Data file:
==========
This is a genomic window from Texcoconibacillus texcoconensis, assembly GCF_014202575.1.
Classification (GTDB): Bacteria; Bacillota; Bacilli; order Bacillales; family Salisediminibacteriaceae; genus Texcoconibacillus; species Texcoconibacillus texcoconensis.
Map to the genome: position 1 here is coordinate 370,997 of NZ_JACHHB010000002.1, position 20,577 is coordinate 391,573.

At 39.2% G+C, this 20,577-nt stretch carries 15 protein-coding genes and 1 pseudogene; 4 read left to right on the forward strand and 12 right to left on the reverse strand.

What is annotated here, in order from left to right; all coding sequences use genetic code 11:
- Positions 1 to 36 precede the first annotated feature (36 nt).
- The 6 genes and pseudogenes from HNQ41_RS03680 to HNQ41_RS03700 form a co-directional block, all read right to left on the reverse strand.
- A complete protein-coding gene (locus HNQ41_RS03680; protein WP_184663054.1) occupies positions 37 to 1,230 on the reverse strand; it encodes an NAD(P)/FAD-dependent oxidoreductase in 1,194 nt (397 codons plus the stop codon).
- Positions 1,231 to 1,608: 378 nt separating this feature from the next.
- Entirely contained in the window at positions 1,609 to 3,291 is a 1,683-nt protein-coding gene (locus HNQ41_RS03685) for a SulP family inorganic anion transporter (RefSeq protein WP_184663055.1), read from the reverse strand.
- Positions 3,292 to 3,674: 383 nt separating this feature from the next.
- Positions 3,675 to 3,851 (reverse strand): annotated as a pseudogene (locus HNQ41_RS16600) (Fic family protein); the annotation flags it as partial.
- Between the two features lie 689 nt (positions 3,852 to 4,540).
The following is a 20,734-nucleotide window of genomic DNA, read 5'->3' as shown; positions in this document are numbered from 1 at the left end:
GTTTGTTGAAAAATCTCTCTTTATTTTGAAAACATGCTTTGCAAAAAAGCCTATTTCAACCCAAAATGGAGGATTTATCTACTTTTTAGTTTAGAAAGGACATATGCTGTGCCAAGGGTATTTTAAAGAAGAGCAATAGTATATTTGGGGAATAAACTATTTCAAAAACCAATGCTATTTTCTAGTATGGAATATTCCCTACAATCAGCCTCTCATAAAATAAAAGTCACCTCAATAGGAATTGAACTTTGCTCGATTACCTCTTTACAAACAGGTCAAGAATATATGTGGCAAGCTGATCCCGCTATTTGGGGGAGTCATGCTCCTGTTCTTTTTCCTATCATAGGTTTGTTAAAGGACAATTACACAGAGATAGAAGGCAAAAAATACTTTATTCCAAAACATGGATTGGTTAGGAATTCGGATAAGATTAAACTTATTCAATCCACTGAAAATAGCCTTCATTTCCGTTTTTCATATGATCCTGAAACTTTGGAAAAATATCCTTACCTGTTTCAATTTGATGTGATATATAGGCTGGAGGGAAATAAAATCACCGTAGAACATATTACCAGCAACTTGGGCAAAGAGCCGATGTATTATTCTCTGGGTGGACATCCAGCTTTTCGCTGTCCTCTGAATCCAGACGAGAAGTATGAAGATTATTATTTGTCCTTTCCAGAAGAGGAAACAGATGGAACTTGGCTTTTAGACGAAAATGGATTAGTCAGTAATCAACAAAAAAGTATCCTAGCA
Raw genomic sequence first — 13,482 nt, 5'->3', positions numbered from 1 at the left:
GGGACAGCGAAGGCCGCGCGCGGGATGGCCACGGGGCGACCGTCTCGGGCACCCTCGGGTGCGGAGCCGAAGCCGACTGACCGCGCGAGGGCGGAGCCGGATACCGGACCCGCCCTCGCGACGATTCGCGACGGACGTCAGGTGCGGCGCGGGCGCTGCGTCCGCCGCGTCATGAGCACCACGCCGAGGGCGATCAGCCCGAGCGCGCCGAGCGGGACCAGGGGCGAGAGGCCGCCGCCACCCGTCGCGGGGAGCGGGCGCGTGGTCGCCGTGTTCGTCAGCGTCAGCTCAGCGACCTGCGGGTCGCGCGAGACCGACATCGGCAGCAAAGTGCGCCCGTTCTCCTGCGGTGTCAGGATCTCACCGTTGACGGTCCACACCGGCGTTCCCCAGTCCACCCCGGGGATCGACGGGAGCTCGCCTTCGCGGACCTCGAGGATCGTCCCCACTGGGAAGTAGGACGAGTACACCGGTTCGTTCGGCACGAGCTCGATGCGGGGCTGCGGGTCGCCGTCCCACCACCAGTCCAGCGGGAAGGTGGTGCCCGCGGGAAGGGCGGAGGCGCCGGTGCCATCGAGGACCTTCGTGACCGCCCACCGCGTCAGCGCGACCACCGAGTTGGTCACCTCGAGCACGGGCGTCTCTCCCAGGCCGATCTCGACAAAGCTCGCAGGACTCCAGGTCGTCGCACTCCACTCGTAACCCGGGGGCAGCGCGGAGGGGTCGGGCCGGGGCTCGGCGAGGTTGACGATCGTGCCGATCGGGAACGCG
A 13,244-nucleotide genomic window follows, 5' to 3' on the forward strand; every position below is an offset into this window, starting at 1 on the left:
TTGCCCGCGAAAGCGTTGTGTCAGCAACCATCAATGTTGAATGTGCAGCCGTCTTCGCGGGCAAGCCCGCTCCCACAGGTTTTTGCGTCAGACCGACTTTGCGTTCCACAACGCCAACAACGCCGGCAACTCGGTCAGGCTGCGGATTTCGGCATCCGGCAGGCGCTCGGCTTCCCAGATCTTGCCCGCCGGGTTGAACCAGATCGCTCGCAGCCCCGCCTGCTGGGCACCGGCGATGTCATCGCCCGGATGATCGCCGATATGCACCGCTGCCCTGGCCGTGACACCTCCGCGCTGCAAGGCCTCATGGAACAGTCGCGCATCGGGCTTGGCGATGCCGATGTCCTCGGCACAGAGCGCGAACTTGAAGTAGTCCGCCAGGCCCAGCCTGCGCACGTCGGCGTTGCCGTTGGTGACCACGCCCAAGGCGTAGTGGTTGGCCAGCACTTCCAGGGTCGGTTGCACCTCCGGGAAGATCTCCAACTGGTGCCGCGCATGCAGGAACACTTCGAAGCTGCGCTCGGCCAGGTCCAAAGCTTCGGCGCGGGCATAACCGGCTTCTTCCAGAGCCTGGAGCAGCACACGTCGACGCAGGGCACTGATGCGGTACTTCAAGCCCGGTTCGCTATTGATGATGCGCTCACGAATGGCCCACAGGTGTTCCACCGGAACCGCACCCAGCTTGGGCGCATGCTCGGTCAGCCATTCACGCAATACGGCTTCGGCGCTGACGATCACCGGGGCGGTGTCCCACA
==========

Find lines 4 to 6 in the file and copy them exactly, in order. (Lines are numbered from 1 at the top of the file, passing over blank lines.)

At 39.2% G+C, this 20,577-nt stretch carries 15 protein-coding genes and 1 pseudogene; 4 read left to right on the forward strand and 12 right to left on the reverse strand.

What is annotated here, in order from left to right; all coding sequences use genetic code 11:
- Positions 1 to 36 precede the first annotated feature (36 nt).